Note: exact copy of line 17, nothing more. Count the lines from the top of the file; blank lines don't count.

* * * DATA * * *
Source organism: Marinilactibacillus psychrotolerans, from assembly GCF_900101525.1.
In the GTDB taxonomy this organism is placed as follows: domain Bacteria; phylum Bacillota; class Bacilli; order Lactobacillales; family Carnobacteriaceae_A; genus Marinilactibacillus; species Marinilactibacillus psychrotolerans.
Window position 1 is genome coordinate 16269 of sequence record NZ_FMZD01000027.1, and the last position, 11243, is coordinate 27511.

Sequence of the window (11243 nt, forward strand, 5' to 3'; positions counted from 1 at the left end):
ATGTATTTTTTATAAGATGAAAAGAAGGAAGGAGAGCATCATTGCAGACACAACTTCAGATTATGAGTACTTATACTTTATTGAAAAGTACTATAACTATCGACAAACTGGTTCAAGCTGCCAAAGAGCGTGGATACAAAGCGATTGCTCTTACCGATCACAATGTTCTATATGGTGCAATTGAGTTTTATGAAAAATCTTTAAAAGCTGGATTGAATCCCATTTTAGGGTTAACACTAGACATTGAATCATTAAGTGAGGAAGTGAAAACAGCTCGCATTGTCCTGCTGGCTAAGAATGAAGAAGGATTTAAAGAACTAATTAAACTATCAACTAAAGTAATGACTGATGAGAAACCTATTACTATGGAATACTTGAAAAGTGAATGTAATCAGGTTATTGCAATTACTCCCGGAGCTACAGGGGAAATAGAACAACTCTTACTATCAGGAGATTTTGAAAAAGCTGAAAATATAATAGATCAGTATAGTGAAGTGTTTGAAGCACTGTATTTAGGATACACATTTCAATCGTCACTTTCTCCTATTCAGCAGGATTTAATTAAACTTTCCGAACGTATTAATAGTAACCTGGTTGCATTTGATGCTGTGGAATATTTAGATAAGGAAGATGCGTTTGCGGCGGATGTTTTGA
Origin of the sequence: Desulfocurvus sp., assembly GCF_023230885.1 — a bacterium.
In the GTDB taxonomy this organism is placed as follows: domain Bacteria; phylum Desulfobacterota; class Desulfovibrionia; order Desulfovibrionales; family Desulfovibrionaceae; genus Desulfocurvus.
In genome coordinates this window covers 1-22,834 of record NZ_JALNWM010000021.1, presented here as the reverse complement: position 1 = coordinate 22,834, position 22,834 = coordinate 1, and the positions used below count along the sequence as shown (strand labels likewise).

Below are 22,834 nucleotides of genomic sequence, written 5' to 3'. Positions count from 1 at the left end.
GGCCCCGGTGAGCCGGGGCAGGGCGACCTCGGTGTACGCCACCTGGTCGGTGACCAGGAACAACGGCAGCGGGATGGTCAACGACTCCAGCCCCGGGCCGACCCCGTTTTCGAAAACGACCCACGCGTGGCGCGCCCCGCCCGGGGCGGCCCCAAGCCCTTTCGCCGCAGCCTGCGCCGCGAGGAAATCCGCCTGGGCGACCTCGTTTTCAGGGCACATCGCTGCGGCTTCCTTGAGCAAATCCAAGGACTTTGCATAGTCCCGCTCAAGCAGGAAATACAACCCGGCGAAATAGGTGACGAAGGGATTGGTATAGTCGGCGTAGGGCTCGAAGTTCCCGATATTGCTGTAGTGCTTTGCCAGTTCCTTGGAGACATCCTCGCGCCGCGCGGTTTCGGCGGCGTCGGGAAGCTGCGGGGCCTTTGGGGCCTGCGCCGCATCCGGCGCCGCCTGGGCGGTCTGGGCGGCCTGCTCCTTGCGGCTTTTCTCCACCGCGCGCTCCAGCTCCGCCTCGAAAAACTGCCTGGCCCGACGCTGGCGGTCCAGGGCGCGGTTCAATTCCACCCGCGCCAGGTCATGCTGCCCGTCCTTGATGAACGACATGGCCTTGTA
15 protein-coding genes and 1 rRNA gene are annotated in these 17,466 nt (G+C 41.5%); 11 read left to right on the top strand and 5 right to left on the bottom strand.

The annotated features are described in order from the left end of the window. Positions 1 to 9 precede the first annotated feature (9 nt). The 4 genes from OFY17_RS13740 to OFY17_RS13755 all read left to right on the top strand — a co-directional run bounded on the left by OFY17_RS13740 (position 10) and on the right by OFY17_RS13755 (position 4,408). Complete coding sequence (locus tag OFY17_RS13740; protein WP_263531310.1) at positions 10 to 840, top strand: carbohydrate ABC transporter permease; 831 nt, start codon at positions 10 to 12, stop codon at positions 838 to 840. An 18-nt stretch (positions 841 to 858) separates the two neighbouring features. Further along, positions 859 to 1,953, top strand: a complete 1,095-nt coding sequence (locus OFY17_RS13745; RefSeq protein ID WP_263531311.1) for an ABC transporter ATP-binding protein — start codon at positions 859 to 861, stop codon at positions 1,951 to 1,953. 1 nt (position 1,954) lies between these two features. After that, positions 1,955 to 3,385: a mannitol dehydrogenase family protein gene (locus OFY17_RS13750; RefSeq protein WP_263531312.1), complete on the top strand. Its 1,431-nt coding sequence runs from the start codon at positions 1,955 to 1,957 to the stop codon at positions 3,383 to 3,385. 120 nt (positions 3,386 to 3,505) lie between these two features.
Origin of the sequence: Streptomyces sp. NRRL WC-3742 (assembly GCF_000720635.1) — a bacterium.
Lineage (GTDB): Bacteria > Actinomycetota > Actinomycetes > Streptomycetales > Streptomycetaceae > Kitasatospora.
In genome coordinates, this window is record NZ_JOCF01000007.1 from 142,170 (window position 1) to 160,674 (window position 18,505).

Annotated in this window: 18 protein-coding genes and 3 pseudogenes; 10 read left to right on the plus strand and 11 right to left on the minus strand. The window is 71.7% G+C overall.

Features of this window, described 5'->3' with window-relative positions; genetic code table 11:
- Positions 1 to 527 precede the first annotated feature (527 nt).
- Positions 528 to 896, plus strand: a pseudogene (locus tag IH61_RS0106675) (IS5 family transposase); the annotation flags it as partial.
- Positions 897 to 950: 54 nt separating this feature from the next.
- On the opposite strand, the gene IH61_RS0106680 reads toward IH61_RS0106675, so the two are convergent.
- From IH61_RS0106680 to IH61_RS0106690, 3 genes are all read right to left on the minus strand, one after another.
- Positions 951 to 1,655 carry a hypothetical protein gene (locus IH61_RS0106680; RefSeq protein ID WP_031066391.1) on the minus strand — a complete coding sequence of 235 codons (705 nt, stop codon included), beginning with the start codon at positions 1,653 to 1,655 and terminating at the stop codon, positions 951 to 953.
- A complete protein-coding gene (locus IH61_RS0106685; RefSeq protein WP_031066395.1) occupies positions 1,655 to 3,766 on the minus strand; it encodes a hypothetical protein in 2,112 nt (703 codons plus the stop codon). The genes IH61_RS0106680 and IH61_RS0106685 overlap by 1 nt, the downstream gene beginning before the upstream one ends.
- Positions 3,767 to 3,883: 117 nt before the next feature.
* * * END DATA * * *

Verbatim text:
Features of this window, described 5'->3' with window-relative positions; genetic code table 11: